In my text book it says that if a function $f$ is differentiable at $x_0$ if $f(x_0+h)-f(x_0)=f'(x_0)h+E(h)$ but I don't understand where this has come from. I thought for a function $f$ to be differentiable at $x_0$ we need only ensure that $$\lim_{\delta x \rightarrow 0} \frac{f(x_0+\delta x)-f(x_0)}{\delta x}$$ exists. How are the two equivalent?

Also I don't see why we need the error function tacked on why doesn't $f(x_0+h)-f(x_0)=f'(x_0)h$ hold?

In my mind I think $f(x_0+h)-f(x_0)=f'(x_0)h \implies f'(x_0)=\frac{f(x_0+h)-f(x_0)}{h}$ which says that the gradient at the point is the derivative but this is the case so where am I wrong?

  • $\begingroup$ en.wikipedia.org/wiki/Taylor_series $\endgroup$
    – R.N
    Sep 30, 2015 at 20:53
  • $\begingroup$ Here $E(h)$ is not the error function but simply a function of $h$. $\endgroup$ Sep 30, 2015 at 20:53
  • $\begingroup$ We need this "error" part because of limes. $\endgroup$ Sep 30, 2015 at 20:54
  • $\begingroup$ Can you explain why we need it though? And how the two are equivalent? Please. $\endgroup$
    – James
    Sep 30, 2015 at 20:55
  • 1
    $\begingroup$ They are not equivalent unless you state something about the behaviour of $E$ near $0$. $\endgroup$ Sep 30, 2015 at 20:59

2 Answers 2


It is not true that $f(x_0+h)-f(x_0)=hf'(x_0)$. In fact, $$\lim_{h\to 0}\frac{f(x_0+h)-f(x_0)}{h}=f'(x_0)$$ which is quite different. The latter statement says that given $\epsilon>0$, there exists $h>0$ such that $$\left|\frac{f(x_0+h)-f(x_0)}{h}-f'(x_0)\right|<\epsilon$$ Rearranging, we get that $$-h\epsilon<f(x_0+h)-f(x_0)-hf'(x)<h\epsilon.$$ Let $E(h)=f(x_0+h)-f(x_0)-hf'(x_0)\in(-h\epsilon,h\epsilon)$. Then we have $$f(x_0+h)-f(x_0)=hf'(x_0)+E(h).$$

  • $\begingroup$ This definitely helped me a lot thank you. $\endgroup$
    – James
    Sep 30, 2015 at 21:08

This is more related to algebraic manipulation rather than any symbolic manipulation related to $\epsilon, \delta$.

We start with the typical definition of derivative of a function $f$ at a point $x_{0}$:

1) A function $f$ defined in a certain neighborhood of $x_{0}$ is said to be differentiable at point $x_{0}$ if the following limit $$\lim_{h \to 0}\frac{f(x_{0} + h) - f(x_{0})}{h}$$ exists. Moreover when this limit exists it is said to be the derivative of $f$ at $x_{0}$ and is denoted by symbol $f'(x_{0})$.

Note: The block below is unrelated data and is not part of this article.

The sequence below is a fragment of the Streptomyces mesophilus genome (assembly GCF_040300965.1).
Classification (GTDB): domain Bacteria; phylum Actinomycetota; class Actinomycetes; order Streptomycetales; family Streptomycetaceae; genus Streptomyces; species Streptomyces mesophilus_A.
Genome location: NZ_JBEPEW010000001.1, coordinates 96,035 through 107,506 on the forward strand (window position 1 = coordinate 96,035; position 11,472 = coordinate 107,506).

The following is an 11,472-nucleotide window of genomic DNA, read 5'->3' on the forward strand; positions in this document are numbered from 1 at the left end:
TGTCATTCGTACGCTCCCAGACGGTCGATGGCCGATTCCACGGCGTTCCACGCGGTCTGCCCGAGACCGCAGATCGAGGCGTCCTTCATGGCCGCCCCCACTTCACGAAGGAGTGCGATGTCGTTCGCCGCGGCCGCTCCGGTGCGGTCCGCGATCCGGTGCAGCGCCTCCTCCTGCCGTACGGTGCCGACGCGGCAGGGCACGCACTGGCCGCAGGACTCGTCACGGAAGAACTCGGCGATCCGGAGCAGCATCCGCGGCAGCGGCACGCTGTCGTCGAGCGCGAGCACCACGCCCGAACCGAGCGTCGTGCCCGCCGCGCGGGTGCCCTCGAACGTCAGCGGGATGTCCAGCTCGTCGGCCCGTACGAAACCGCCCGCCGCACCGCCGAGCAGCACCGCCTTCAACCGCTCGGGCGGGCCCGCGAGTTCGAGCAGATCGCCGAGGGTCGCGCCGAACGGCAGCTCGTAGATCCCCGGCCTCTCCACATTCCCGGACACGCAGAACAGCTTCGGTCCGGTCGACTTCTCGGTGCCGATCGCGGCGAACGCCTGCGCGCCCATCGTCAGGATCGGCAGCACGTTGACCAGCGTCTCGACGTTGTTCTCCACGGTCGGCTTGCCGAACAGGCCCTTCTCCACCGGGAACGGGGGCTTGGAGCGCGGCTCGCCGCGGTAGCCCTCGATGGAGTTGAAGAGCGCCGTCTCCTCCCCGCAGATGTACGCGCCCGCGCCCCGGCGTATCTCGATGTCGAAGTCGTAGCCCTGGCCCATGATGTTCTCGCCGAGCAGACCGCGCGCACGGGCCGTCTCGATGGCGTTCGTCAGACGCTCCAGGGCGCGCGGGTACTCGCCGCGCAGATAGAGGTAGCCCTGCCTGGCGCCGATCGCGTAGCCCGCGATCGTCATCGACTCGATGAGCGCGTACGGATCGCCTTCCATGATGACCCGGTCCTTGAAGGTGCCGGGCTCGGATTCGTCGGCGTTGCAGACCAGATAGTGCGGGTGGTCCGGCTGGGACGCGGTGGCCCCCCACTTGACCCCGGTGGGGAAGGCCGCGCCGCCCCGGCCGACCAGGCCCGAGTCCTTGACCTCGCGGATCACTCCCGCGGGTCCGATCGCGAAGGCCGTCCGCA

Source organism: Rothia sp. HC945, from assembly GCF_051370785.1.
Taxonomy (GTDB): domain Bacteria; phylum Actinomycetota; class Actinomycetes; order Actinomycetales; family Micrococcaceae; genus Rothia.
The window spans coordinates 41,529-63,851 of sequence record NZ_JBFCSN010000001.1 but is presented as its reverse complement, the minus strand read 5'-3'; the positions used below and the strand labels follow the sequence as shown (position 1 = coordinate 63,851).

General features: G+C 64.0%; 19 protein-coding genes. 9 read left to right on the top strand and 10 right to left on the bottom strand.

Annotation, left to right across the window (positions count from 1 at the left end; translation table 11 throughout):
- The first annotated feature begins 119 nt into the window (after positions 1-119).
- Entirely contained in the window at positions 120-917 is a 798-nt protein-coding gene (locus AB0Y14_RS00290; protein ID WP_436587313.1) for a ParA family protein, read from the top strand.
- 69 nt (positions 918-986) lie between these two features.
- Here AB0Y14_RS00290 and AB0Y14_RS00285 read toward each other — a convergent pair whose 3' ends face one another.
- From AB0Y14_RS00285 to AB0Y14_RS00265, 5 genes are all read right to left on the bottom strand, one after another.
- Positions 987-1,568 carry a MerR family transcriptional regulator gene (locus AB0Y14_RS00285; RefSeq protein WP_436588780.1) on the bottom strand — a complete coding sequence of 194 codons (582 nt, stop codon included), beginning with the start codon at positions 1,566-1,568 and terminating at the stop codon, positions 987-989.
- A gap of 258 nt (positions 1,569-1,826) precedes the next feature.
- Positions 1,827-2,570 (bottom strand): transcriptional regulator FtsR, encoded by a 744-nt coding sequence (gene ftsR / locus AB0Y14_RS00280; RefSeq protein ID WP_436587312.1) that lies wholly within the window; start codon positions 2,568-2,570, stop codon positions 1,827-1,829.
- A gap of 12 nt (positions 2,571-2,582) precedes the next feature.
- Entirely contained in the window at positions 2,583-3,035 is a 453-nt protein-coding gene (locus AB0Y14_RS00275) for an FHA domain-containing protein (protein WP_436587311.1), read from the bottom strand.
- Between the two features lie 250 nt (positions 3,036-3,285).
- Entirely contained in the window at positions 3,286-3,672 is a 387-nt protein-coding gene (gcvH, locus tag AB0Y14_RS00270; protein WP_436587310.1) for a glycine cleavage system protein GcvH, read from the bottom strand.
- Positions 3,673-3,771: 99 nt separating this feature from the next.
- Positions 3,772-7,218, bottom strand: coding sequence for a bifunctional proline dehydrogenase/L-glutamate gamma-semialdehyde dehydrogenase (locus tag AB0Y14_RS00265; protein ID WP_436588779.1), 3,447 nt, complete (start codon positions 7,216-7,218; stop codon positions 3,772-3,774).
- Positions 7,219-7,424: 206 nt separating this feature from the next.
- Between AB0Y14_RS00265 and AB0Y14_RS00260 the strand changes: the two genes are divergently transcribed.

Note that this definition can be converted into an equivalent but slightly complicated form (which is preferred by some book authors) namely:

2) A function $f$ defined in a certain neighborhood $I$ of $x_{0}$ is said to differentiable at point $x_{0}$ if there is a number $A$ (depending on function $f$ and $x_{0}$) such that $$f(x_{0} + h) - f(x_{0}) = Ah + E(h)$$ for all points $x_{0} + h \in I$ and $\lim_{h \to 0}E(h)/h = 0$. Moreover in this case we say that $A$ is the derivative of $f$ at $x_{0}$ and we write $A = f'(x_{0})$.

The equivalence between the two forms is obvious. Suppose $f$ is differentiable at $x_{0}$ according to definition $(1)$ above. Then we have $$f'(x_{0}) = \lim_{h \to 0}\frac{f(x_{0} + h) - f(x_{0})}{h}\tag{a}$$ Defining $$E(h) = f(x_{0} + h) - f(x_{0}) - hf'(x_{0})\tag{b}$$ we can see that $$\lim_{h \to 0}\frac{E(h)}{h} = \lim_{h \to 0}\frac{f(x_{0} + h) - f(x_{0})}{h} - f'(x_{0}) = f'(x_{0}) - f'(x_{0}) = 0\tag{c}$$ and we have the equation $$f(x_{0} + h) - f(x_{0}) = f'(x_{0})h + E(h)\tag{d}$$ with $E(h)/h \to 0$ as $h \to 0$. So $f$ is differentiable at $x_{0}$ according to definition $(2)$ also with derivative $A = f'(x_{0})$.

In almost similar manner it is easy to establish that if $f$ is differentiable at $x_{0}$ with derivative $f'(x_{0})$ according to definition $(2)$ then it is also differentiable at $x_{0}$ with derivative $f'(x_{0})$ according to definition $(1)$.

I think it is better to give a simple example illustrating definition $(2)$ because it is not that common.

Let $f(x) = x^{2}$ and consider $x_{0} = 2$. Then we have $$f(x_{0} + h) - f(x_{0}) = f(2 + h) - f(2) = (2 + h)^{2} - 4 = 4h + h^{2} = Ah + E(h)$$ where $A = 4, E(h) = h^{2}$. Obviously $E(h)/h = h \to 0$ and hence $f'(x_{0}) = f'(2) = A = 4$.


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